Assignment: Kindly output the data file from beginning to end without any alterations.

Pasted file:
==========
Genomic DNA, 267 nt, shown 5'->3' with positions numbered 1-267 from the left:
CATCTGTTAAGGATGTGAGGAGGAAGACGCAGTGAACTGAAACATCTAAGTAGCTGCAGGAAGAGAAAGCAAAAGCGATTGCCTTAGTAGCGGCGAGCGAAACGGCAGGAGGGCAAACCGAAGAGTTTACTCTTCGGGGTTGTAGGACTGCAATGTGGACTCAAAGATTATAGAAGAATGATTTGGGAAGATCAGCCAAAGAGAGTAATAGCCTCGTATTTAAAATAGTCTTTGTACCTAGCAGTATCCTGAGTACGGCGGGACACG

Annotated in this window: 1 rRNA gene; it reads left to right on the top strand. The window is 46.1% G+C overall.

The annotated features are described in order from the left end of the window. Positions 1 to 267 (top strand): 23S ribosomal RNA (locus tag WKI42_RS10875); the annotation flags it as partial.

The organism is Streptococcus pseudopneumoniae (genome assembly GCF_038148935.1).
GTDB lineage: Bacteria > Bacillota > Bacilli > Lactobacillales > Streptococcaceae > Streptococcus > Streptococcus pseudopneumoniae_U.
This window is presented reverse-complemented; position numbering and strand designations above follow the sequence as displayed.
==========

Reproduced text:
Genomic DNA, 267 nt, shown 5'->3' with positions numbered 1-267 from the left:
CATCTGTTAAGGATGTGAGGAGGAAGACGCAGTGAACTGAAACATCTAAGTAGCTGCAGGAAGAGAAAGCAAAAGCGATTGCCTTAGTAGCGGCGAGCGAAACGGCAGGAGGGCAAACCGAAGAGTTTACTCTTCGGGGTTGTAGGACTGCAATGTGGACTCAAAGATTATAGAAGAATGATTTGGGAAGATCAGCCAAAGAGAGTAATAGCCTCGTATTTAAAATAGTCTTTGTACCTAGCAGTATCCTGAGTACGGCGGGACACG

Annotated in this window: 1 rRNA gene; it reads left to right on the top strand. The window is 46.1% G+C overall.

The annotated features are described in order from the left end of the window. Positions 1 to 267 (top strand): 23S ribosomal RNA (locus tag WKI42_RS10875); the annotation flags it as partial.

The organism is Streptococcus pseudopneumoniae (genome assembly GCF_038148935.1).
GTDB lineage: Bacteria > Bacillota > Bacilli > Lactobacillales > Streptococcaceae > Streptococcus > Streptococcus pseudopneumoniae_U.
This window is presented reverse-complemented; position numbering and strand designations above follow the sequence as displayed.